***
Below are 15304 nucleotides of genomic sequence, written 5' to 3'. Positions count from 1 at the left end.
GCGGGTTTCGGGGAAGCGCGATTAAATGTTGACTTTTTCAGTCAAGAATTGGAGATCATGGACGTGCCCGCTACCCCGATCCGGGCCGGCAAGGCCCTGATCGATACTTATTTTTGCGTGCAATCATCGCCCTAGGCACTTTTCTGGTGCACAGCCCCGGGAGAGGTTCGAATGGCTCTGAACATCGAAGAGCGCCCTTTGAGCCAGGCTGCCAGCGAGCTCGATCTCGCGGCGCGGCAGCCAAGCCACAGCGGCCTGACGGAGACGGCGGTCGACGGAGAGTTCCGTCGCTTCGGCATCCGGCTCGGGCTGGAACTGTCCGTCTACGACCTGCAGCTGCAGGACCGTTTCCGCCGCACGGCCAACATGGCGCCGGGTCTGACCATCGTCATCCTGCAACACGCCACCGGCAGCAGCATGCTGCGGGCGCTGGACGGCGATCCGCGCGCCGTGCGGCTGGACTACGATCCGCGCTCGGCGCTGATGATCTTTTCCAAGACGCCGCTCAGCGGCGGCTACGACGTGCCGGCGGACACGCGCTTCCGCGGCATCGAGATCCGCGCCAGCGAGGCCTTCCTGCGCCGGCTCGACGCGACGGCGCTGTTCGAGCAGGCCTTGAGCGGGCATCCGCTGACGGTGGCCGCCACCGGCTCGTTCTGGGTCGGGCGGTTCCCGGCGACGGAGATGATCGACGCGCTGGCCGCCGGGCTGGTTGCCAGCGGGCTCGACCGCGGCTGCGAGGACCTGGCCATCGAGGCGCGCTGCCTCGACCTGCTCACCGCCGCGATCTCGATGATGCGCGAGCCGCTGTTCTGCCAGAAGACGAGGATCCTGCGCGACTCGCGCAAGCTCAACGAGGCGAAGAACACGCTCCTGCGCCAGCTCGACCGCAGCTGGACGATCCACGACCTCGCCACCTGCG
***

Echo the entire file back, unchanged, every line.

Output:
Below are 15304 nucleotides of genomic sequence, written 5' to 3'. Positions count from 1 at the left end.
GCGGGTTTCGGGGAAGCGCGATTAAATGTTGACTTTTTCAGTCAAGAATTGGAGATCATGGACGTGCCCGCTACCCCGATCCGGGCCGGCAAGGCCCTGATCGATACTTATTTTTGCGTGCAATCATCGCCCTAGGCACTTTTCTGGTGCACAGCCCCGGGAGAGGTTCGAATGGCTCTGAACATCGAAGAGCGCCCTTTGAGCCAGGCTGCCAGCGAGCTCGATCTCGCGGCGCGGCAGCCAAGCCACAGCGGCCTGACGGAGACGGCGGTCGACGGAGAGTTCCGTCGCTTCGGCATCCGGCTCGGGCTGGAACTGTCCGTCTACGACCTGCAGCTGCAGGACCGTTTCCGCCGCACGGCCAACATGGCGCCGGGTCTGACCATCGTCATCCTGCAACACGCCACCGGCAGCAGCATGCTGCGGGCGCTGGACGGCGATCCGCGCGCCGTGCGGCTGGACTACGATCCGCGCTCGGCGCTGATGATCTTTTCCAAGACGCCGCTCAGCGGCGGCTACGACGTGCCGGCGGACACGCGCTTCCGCGGCATCGAGATCCGCGCCAGCGAGGCCTTCCTGCGCCGGCTCGACGCGACGGCGCTGTTCGAGCAGGCCTTGAGCGGGCATCCGCTGACGGTGGCCGCCACCGGCTCGTTCTGGGTCGGGCGGTTCCCGGCGACGGAGATGATCGACGCGCTGGCCGCCGGGCTGGTTGCCAGCGGGCTCGACCGCGGCTGCGAGGACCTGGCCATCGAGGCGCGCTGCCTCGACCTGCTCACCGCCGCGATCTCGATGATGCGCGAGCCGCTGTTCTGCCAGAAGACGAGGATCCTGCGCGACTCGCGCAAGCTCAACGAGGCGAAGAACACGCTCCTGCGCCAGCTCGACCGCAGCTGGACGATCCACGACCTCGCCACCTGCG